Examines representations of political, psychological, and sexual violence in seven novels by American women.
An accessible introduction to the psychoanalytic theories of Jacques Lacan, intended especially for American psychologists but useful to anyone interested in the work of this important thinker.
Offers a psychoanalytically enhanced theory of poetics through close readings of Dylan Thomas and Julia Kristeva.
Explores Lacan's theory of the registers through readings of a wide variety of texts.
Probes the complementary yet contested relations between psychoanalysis and feminism, emphasizing the plural nature of each.
Focuses on the role of shame and trauma as it looks at issues of race, class, color, and caste in the novels of Toni Morrison.
The fate of the hero-gambler, as described by Dostoevsky, Balzac, Poe, and others, is the focus of this unprecedented exploration of gambling and the human psyche.
Explores the wounded body in literature from Homer to Toni Morrison, examining how it functions archetypally as both a cultural metaphor and a poetic image.
Examines the psychological, cultural, and political implications of Gothic fiction, and helps to explain why horror writers and filmmakers have found such large and receptive audiences eager for the experience of being scared out of their wits.
Explores the multiple, often contradictory identifications and fantasies that distinguish Lawrence's fiction, casting fresh light on his relationship with women.
Demonstrates in painstaking detail and with reference to stunning new archival evidence how fetishism was crucial to the construction and negotiation of identity and gender in Hemingway's life and fiction.
Examines the myths and realities of narcissism in the life and work of Percy Bysshe Shelley, and explores how Shelley combated what he called “the principle of Self” by embracing the ideals of Christlike self-sacrifice and sisterly love.
An important contribution to our understanding and interpretation of fetishism and of what fetishism can teach us about sexuality, gender, belief, and knowledge.
Explores the role of shame as an important affect in the complex psychodynamics of literary and philosophical works.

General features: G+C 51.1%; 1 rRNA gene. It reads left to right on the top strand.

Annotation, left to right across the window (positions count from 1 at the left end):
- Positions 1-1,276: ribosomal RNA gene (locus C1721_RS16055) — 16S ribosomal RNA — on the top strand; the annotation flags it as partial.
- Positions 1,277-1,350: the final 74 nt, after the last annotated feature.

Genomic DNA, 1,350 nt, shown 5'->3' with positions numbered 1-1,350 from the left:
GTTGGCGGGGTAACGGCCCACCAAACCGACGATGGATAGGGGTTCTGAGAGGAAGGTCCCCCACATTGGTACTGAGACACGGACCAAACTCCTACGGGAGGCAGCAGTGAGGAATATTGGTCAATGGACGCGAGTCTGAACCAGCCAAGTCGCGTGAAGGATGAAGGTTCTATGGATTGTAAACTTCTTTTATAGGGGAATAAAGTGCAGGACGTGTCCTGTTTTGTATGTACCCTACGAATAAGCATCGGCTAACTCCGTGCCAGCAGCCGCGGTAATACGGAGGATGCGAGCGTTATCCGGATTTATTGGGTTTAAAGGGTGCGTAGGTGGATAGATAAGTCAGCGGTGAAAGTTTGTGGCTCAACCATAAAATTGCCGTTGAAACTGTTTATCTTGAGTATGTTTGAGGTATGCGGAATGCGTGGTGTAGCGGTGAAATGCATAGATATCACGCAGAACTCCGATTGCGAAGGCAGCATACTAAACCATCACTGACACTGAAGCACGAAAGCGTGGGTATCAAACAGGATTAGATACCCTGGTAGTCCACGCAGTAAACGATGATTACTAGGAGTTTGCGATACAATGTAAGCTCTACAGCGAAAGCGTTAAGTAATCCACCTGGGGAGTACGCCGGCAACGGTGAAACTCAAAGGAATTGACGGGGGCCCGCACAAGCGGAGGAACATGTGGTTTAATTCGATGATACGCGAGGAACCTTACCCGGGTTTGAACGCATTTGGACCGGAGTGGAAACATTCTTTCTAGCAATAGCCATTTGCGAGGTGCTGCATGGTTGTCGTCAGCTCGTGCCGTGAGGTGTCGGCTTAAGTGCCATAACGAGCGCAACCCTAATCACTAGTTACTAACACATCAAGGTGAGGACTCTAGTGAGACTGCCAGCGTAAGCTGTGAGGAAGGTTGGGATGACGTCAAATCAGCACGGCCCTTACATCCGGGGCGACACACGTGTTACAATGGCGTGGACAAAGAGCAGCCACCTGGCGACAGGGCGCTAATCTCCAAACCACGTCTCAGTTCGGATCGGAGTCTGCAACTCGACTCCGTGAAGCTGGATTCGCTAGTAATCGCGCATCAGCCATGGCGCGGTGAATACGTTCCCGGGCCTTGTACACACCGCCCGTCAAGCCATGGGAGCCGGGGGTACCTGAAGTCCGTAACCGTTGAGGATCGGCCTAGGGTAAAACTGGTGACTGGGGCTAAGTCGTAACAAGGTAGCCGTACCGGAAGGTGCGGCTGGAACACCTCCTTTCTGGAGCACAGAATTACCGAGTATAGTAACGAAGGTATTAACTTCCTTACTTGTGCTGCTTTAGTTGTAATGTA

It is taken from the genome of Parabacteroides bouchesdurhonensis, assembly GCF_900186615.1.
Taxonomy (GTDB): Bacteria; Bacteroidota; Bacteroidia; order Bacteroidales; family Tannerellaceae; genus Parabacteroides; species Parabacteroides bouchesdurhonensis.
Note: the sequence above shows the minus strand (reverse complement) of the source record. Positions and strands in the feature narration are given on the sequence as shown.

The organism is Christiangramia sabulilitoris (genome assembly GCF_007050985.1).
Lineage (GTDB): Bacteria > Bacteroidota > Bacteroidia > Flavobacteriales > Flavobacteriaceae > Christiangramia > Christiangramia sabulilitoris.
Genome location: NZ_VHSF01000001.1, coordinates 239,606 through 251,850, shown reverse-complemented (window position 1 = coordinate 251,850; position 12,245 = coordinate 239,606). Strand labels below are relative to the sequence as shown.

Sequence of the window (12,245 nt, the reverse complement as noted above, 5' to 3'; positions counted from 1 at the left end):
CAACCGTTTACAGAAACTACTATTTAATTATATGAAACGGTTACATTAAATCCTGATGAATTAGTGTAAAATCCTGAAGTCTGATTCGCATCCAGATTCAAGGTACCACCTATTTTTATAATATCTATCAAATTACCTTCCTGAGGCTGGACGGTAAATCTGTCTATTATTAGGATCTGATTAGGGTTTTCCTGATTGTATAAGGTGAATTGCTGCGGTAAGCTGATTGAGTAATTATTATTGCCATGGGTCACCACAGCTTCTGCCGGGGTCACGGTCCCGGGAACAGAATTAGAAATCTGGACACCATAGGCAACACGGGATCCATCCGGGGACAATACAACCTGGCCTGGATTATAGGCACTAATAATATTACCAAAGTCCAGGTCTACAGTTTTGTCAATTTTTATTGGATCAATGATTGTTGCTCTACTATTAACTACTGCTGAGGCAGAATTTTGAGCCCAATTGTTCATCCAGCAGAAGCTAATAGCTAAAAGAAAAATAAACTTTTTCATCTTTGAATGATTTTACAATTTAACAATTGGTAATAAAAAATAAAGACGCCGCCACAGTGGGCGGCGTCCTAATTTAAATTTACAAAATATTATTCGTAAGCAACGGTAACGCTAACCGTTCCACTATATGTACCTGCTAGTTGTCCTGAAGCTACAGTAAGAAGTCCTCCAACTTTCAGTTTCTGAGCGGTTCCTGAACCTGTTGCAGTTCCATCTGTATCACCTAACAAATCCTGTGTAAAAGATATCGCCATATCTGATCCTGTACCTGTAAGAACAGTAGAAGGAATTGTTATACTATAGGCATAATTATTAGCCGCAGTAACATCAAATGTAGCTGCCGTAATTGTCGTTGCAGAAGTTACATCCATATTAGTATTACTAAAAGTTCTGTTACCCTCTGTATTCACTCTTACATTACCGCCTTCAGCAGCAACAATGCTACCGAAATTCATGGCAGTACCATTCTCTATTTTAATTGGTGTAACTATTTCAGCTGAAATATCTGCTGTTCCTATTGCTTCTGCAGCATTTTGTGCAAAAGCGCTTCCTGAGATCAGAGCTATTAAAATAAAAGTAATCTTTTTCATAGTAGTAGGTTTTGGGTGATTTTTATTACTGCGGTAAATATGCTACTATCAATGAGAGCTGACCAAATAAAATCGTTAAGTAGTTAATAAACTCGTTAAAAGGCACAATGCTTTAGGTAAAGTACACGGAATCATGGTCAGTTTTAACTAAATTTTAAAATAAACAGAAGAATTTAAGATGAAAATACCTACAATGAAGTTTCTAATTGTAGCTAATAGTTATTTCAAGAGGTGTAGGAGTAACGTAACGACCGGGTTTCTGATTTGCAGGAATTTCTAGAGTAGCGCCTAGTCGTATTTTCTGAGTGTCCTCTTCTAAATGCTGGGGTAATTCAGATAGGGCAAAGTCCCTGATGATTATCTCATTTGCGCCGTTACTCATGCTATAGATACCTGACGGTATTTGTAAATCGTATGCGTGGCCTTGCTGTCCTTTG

Draws attention to the enigmatic missed encounter between Emmanuel Levinas and Jacques Lacan, and articulates the theoretical stakes and practical consequences of such a disjunctive encounter for ethics.
In this first English translation of a classic text by one of the foremost commentators on Lacan's work, Nasio eloquently demonstrates the clinical and practical import of Lacan's theory, even in its most difficult or obscure moments.
Uses close readings of Hitchcock's films to combine an articulation of Lacan's theory of ethics with a discussion of recent theories of feminine subjectivity and queer textuality.
Offers a complex analysis of the psychodynamic role of shame in Melville's work, with detailed readings of Moby-Dick, Pierre, and "Billy Budd. "
This book of literary criticsm uses Lacanian psychoanalytic theory to explicate Roland Barthes, Albert Camus, Ernest Hemingway, D.H. Lawrence, and Alain Robbe-Grillet.
In this collection of essays, Lacan's early work is first discussed systematically by focusing on his two earliest seminars: Freud's Papers on Technique and The Ego in Freud's Theory and in the Technique ...
This is an anthology of psychoanalytic criticism applied to the wider field of cultural studies including class, gender, representation, ideology, and law.
This book uses recent psychoanalytic theory to analyze the work of three contemporary scholars--Harold Bloom, Stanley Cavell, and Sacvan Bercovitch--while viewing their work as expressing Jewish immigrant desires for integration into American culture.
This book provides the first truly sustained commentary to appear in either French or English on Lacan's most important seminar, The Four Fundamental Concepts of Psychoanalysis. The 16 contributors unpack ...
Sussman here explores the relevance and value of object-relations theory to literature and literary studies. His study of character treats literature as a medium in which important relationships to conceptualized ...